What Are The Most Powerful Binoculars You Can Buy?
The most powerful binoculars available to purchase at this moment in time are the Sunagor Mega Zoom 160 X Binoculars. They boast a 30 to 160x magnification, weigh 1.4 kg (3lb), and have a 70 mm objective lens diameter. As you would expect with such a high magnification, they have a tripod adaptor.
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Why Do They Need A Tripod Adaptor?
It’s all down to human physiology, holding anything for any length of time causes our arms to shake slightly. But when that something is under such high magnification, that slight shake becomes a major movement, and the higher the magnification, the larger the shake becomes apparent.
How Do They Perform?
They are quite a heavy beast and that takes some getting used to, but as they need to be supported by a tripod the weight isn’t that much of an issue. At low level magnification, these bins work adequately well, that is at 30x the image is clear and really quite good. It’s when you start to increase the magnification that the problems arise.
As any serious binocular user knows as the magnification increases, the field of view and the level of light diminish which means you could be close in on something but you’ll be unable to identify what exactly that something is. Also the diopter setting works fine at 30x but once you increase the magnification, you run out of adjustment with the diopter.
We always warn against zoom binoculars unless they have been produced by a reputable company and these just emphasise that point entirely. It’s a shame, as they appear to be Japanese and they do produce some fine optics in Japan, but sadly these aren’t among them.
Are There Any More Powerful Binoculars?
We have been receiving reports of Sakura 20 – 180×100 binoculars for around £20.00 per pair. We suspected, given the price that they would be a disappointment and sadly we were correct. They’re OK for giving to a youngster to play about with, but for a serious birdwatcher/skywatcher they’re really not worth considering.
Why Does Zoom Lens Work On Cameras But Not So Well On Binoculars?
The main problem with creating zoom lenses for binoculars is that a pair of binoculars is basically 2 individual telescopes joined together. Both synchronised to create a clear, sharp image. To maintain that synchronicity when using a zoom feature, both lenses need to move at exactly the same speed and distance. This is achieved by using a flexible linkage band that connects the zoom mechanisms of both lenses.
This system has a certain amount of slack which is intensified due to the amount of parts in the zoom mechanism. This slack makes it impossible to maintain accurate synchronicity which results in the 2 lenses never being aligned which in turn, means the image can be fuzzy.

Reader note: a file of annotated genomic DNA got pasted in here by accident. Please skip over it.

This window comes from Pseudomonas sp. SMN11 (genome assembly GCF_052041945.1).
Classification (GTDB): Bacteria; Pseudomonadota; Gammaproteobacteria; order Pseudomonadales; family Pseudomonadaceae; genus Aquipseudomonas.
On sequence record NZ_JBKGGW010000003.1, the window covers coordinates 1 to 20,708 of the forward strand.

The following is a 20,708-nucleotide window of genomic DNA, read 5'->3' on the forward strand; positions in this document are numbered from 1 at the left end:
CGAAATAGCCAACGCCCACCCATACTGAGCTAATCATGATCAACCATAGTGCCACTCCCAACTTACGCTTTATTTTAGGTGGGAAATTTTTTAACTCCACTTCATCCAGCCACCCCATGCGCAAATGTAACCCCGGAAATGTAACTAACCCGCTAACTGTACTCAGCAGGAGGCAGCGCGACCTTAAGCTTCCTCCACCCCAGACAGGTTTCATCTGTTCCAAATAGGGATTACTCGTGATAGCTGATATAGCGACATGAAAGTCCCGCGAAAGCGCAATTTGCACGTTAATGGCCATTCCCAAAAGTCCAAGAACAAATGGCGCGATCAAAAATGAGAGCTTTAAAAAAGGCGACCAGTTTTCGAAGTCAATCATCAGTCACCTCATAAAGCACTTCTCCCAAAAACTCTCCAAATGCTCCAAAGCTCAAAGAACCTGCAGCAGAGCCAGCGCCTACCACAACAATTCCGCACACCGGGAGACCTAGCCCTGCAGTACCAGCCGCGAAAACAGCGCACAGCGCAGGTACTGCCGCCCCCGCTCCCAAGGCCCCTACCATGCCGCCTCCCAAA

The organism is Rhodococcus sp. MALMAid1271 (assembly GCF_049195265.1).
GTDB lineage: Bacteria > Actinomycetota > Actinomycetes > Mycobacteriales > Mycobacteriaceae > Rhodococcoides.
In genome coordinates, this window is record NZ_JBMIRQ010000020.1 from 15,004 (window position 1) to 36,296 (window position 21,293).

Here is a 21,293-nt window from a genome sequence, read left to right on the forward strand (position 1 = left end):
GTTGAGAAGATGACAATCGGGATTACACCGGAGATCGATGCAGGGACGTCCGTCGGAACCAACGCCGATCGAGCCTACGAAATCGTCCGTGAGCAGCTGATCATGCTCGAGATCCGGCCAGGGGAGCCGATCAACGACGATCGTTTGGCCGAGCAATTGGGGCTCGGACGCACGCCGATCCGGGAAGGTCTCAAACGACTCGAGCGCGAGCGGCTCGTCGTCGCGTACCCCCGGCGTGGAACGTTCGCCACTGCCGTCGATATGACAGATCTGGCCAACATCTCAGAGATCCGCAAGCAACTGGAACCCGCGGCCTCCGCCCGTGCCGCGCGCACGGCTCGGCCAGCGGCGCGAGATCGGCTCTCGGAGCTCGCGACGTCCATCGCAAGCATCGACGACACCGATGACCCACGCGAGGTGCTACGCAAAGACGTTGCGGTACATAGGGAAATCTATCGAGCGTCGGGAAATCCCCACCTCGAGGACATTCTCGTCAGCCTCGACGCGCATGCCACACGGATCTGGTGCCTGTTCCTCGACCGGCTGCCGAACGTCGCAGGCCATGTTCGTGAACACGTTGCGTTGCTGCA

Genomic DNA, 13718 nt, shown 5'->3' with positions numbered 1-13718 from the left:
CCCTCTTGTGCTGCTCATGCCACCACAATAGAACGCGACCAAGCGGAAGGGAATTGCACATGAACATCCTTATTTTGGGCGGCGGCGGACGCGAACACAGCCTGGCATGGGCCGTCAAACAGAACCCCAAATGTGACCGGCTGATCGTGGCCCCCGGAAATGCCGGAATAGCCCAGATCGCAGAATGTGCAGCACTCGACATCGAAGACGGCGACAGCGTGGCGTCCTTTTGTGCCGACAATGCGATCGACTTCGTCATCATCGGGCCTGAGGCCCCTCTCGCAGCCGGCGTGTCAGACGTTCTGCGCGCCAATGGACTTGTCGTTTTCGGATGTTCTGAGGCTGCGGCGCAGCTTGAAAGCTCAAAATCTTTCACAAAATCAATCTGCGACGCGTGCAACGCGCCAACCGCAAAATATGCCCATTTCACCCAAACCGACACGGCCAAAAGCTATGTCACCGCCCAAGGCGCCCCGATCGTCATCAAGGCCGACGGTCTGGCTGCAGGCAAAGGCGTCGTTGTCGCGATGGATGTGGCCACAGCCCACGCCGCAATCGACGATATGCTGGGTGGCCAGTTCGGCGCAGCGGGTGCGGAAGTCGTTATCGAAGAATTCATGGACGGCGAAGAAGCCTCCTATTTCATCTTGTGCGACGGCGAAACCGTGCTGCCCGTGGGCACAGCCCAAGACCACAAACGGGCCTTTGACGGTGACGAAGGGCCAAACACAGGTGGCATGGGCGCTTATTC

What About Decent High Powered Binoculars?
Probably one of the only zoom binoculars we would recommend would be the Bushnell LEGACY WP 10-22X50 Binoculars They feature BAK4 prisms, FMC lenses, waterproof, fog proof, 22x magnification, and a 50mm objective lens diameter. All backed by Bushnell’s years of optical manufacturing experience.
Or there are the Yukon Advanced Optics Solaris 20×50 WP Binoculars complete with 20x magnification, 50mm objective lens diameter, waterproof, and a rubber coated body and all for less than £120.00
Which Is Better Zoom Binoculars Or A Spotting Scope?
There are reasons to support both arguments here, and we’ll get into them below so you can make an informed decision. As we’ve already established, zoom binoculars do leave a lot to be desired unless you’re prepared to pay high end prices for a really trustworthy brand. But let’s look at some facts and figures and compare scopes to zoom bins.
Spotting scopes are great for many outdoor activities where a high magnification capability is needed. They are larger and more difficult to transport than a hand held pair of binoculars and they will need a tripod, but so will zoom binoculars. Scopes are available in a range of sizes, however, that level of optical excellence does come at a price.
|Spotting Scope Pros
|Spotting Scope Cons
|Larger Objective Lens
|Narrow Field Of View
|More Complicated To Use Than Binoculars
|Improved Viewing Angle (on angled scopes)
|More Expensive Purchase Price